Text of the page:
What is a currency swap?
A currency swap, or cross-currency swap, is where two parties – such as banks, companies or even countries agree to swap the interest and sometimes the principle of a loan in one currency for the same loan, but in a different currency. They are mainly used to hedge currency and interest-rate exposure.
Where have you heard about currency swaps?
High profile swaps are often widely covered in the media. In early 2017, for example, it was reported that the Egyptian government was considering signing a currency swap with Russia. As Russia is one of Egypt’s largest trading partners, Egypt hoped the currency swap would improve trade and boost foreign currency liquidity in the cash-poor state.
What you need to know about currency swaps.
The pricing of currency swaps is usually calculated in terms of a number of points plus or minus the London Inter Bank Offered Rate (LIBOR). While swap activity is chiefly associated with hedging, swaps can be used also to try and get more favourable loan rates in a different country through another party than the organisation or country would get by themselves.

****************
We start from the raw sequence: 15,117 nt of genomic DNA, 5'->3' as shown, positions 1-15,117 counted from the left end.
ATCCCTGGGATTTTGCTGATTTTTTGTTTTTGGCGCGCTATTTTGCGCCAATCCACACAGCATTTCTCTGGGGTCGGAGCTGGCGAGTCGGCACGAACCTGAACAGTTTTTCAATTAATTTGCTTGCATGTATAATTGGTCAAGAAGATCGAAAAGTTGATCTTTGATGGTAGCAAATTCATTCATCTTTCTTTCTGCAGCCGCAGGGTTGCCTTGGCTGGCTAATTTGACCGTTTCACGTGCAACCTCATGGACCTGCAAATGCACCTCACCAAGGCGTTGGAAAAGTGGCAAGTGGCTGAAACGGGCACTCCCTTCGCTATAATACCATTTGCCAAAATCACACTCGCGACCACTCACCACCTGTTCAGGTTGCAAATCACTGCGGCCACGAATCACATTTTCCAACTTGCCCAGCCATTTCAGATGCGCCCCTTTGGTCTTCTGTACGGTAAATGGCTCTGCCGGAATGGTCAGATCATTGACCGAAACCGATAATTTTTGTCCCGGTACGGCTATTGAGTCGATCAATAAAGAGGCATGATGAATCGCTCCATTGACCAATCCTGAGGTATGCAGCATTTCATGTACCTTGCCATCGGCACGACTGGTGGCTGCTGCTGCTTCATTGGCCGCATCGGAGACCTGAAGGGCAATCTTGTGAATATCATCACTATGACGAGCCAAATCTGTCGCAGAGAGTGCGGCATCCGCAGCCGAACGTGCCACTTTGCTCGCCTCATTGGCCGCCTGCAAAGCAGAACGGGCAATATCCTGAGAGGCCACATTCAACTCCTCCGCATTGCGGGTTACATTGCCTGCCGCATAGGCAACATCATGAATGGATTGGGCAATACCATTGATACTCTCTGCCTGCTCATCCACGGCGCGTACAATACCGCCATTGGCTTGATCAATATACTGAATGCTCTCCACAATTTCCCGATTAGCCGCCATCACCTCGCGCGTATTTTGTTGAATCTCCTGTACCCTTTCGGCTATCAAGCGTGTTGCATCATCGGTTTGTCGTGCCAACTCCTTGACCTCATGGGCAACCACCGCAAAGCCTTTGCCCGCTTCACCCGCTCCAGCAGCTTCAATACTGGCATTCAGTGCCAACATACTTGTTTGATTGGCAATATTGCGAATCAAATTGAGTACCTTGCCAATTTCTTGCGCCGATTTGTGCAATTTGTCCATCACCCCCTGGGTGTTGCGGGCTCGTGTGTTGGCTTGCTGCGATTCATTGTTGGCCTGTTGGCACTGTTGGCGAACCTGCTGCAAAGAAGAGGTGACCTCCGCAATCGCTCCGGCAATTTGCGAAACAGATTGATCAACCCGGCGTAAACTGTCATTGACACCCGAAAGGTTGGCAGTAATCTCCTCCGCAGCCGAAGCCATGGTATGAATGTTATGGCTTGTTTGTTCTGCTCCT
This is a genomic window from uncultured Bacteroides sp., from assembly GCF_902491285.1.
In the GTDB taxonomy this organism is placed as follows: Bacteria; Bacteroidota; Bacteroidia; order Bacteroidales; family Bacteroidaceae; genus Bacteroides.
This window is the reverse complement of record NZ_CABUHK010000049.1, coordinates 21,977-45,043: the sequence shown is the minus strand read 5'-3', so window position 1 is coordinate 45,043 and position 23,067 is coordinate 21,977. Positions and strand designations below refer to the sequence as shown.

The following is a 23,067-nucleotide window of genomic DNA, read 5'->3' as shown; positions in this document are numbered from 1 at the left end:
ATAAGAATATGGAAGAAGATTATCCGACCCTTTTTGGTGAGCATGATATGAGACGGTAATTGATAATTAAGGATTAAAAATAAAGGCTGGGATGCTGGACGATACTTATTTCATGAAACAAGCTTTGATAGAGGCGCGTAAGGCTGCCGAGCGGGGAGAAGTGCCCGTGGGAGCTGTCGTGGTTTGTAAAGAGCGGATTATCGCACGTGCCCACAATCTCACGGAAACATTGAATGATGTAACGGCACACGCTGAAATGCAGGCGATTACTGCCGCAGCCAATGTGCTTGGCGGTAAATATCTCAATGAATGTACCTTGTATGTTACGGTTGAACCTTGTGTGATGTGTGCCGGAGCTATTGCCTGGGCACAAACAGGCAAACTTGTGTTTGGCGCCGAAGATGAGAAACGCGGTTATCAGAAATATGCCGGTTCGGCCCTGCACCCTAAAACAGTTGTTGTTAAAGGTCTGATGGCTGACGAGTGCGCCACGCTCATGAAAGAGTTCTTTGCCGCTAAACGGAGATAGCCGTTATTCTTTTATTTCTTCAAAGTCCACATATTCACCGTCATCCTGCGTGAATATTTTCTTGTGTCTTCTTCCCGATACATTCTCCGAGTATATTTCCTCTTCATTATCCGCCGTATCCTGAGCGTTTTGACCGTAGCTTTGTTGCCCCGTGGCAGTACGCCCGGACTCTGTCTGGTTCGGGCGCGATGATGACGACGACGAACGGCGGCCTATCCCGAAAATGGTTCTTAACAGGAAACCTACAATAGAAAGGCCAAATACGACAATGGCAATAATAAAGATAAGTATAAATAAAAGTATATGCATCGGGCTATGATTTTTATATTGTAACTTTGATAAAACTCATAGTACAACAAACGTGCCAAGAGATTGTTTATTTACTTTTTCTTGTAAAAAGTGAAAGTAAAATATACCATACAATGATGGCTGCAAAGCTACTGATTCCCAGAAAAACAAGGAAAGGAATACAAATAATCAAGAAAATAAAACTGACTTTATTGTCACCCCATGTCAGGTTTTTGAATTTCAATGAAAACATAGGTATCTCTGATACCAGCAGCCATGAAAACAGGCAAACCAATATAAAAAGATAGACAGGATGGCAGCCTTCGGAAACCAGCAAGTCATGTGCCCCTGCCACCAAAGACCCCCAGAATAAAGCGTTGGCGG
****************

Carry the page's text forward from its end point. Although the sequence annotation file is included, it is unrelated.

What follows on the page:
For example, you have two businesses. One is a UK business looking to expand into the US and one is a US business looking to expand into the UK. If they both take out loans in the countries they're keen to expand into, then the interest rates may be high for both. Instead, they could both take out loans in their own countries and currencies at a more reasonable rate and swap them.
There are variations on the exchange of interest rates when swapping currencies: floating rate to floating rate; fixed rate to fixed rate; or floating rate to fixed rate. Interest rate payments are usually calculated quarterly and exchanged twice a year.
Find out more about currency swaps.
There are different kinds of currency swaps, such as exchange of principle, exchange of interest rates or both.